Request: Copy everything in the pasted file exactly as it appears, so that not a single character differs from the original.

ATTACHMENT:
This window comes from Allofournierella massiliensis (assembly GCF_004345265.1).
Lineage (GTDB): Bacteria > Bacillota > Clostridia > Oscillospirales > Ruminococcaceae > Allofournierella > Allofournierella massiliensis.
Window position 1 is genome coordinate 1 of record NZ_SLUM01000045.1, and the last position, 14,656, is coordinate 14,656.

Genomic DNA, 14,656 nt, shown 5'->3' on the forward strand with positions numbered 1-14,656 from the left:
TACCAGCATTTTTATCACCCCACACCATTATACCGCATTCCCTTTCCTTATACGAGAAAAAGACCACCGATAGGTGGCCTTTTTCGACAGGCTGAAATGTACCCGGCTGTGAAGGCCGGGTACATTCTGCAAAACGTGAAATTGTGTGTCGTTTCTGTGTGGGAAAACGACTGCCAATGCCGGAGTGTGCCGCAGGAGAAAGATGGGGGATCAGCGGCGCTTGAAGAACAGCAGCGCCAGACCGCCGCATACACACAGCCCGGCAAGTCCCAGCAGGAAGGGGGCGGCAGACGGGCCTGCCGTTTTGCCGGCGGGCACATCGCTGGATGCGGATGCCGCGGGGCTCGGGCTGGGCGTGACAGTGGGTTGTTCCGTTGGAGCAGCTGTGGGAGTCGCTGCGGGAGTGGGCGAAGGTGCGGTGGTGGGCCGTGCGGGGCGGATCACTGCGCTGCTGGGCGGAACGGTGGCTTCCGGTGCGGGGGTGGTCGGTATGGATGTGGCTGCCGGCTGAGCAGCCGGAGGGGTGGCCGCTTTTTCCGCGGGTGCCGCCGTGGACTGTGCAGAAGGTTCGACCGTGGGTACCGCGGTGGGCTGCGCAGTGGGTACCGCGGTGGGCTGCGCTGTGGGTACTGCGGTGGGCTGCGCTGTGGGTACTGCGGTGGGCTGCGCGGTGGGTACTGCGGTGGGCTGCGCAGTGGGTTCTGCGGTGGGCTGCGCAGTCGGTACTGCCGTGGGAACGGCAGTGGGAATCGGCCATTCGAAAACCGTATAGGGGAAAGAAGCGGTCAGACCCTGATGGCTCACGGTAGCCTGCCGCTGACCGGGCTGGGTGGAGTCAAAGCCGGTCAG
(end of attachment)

This window comes from Allofournierella massiliensis (assembly GCF_004345265.1).
Lineage (GTDB): Bacteria > Bacillota > Clostridia > Oscillospirales > Ruminococcaceae > Allofournierella > Allofournierella massiliensis.
Window position 1 is genome coordinate 1 of record NZ_SLUM01000045.1, and the last position, 14,656, is coordinate 14,656.

Genomic DNA, 14,656 nt, shown 5'->3' on the forward strand with positions numbered 1-14,656 from the left:
TACCAGCATTTTTATCACCCCACACCATTATACCGCATTCCCTTTCCTTATACGAGAAAAAGACCACCGATAGGTGGCCTTTTTCGACAGGCTGAAATGTACCCGGCTGTGAAGGCCGGGTACATTCTGCAAAACGTGAAATTGTGTGTCGTTTCTGTGTGGGAAAACGACTGCCAATGCCGGAGTGTGCCGCAGGAGAAAGATGGGGGATCAGCGGCGCTTGAAGAACAGCAGCGCCAGACCGCCGCATACACACAGCCCGGCAAGTCCCAGCAGGAAGGGGGCGGCAGACGGGCCTGCCGTTTTGCCGGCGGGCACATCGCTGGATGCGGATGCCGCGGGGCTCGGGCTGGGCGTGACAGTGGGTTGTTCCGTTGGAGCAGCTGTGGGAGTCGCTGCGGGAGTGGGCGAAGGTGCGGTGGTGGGCCGTGCGGGGCGGATCACTGCGCTGCTGGGCGGAACGGTGGCTTCCGGTGCGGGGGTGGTCGGTATGGATGTGGCTGCCGGCTGAGCAGCCGGAGGGGTGGCCGCTTTTTCCGCGGGTGCCGCCGTGGACTGTGCAGAAGGTTCGACCGTGGGTACCGCGGTGGGCTGCGCAGTGGGTACCGCGGTGGGCTGCGCTGTGGGTACTGCGGTGGGCTGCGCTGTGGGTACTGCGGTGGGCTGCGCGGTGGGTACTGCGGTGGGCTGCGCAGTGGGTTCTGCGGTGGGCTGCGCAGTCGGTACTGCCGTGGGAACGGCAGTGGGAATCGGCCATTCGAAAACCGTATAGGGGAAAGAAGCGGTCAGACCCTGATGGCTCACGGTAGCCTGCCGCTGACCGGGCTGGGTGGAGTCAAAGCCGGTCAG